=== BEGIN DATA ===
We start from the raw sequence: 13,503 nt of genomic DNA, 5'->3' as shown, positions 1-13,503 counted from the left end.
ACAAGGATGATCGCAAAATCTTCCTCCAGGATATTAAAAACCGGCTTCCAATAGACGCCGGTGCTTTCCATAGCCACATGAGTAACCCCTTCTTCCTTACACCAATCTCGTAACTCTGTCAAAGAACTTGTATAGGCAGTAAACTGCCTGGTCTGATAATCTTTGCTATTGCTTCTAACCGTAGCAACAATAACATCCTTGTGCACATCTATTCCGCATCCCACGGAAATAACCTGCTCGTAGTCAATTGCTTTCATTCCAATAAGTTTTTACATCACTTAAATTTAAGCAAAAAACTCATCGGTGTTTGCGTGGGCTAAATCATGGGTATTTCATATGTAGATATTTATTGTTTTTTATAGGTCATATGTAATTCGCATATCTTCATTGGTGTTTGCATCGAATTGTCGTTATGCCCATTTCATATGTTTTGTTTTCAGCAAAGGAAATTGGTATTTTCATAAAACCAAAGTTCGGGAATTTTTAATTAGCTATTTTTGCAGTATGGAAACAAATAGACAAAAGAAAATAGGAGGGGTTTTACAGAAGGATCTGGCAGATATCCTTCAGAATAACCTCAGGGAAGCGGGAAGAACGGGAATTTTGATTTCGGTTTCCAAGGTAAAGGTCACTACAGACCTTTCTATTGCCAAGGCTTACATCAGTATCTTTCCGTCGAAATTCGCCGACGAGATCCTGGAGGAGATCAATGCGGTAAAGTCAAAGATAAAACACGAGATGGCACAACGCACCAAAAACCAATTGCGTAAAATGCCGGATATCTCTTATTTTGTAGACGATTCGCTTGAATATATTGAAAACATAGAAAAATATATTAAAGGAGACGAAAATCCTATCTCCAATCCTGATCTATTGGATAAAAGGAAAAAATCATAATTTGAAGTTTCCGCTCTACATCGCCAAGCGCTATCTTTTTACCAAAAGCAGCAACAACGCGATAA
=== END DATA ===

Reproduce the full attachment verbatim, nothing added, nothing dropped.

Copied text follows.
We start from the raw sequence: 13,503 nt of genomic DNA, 5'->3' as shown, positions 1-13,503 counted from the left end.
ACAAGGATGATCGCAAAATCTTCCTCCAGGATATTAAAAACCGGCTTCCAATAGACGCCGGTGCTTTCCATAGCCACATGAGTAACCCCTTCTTCCTTACACCAATCTCGTAACTCTGTCAAAGAACTTGTATAGGCAGTAAACTGCCTGGTCTGATAATCTTTGCTATTGCTTCTAACCGTAGCAACAATAACATCCTTGTGCACATCTATTCCGCATCCCACGGAAATAACCTGCTCGTAGTCAATTGCTTTCATTCCAATAAGTTTTTACATCACTTAAATTTAAGCAAAAAACTCATCGGTGTTTGCGTGGGCTAAATCATGGGTATTTCATATGTAGATATTTATTGTTTTTTATAGGTCATATGTAATTCGCATATCTTCATTGGTGTTTGCATCGAATTGTCGTTATGCCCATTTCATATGTTTTGTTTTCAGCAAAGGAAATTGGTATTTTCATAAAACCAAAGTTCGGGAATTTTTAATTAGCTATTTTTGCAGTATGGAAACAAATAGACAAAAGAAAATAGGAGGGGTTTTACAGAAGGATCTGGCAGATATCCTTCAGAATAACCTCAGGGAAGCGGGAAGAACGGGAATTTTGATTTCGGTTTCCAAGGTAAAGGTCACTACAGACCTTTCTATTGCCAAGGCTTACATCAGTATCTTTCCGTCGAAATTCGCCGACGAGATCCTGGAGGAGATCAATGCGGTAAAGTCAAAGATAAAACACGAGATGGCACAACGCACCAAAAACCAATTGCGTAAAATGCCGGATATCTCTTATTTTGTAGACGATTCGCTTGAATATATTGAAAACATAGAAAAATATATTAAAGGAGACGAAAATCCTATCTCCAATCCTGATCTATTGGATAAAAGGAAAAAATCATAATTTGAAGTTTCCGCTCTACATCGCCAAGCGCTATCTTTTTACCAAAAGCAGCAACAACGCGATAA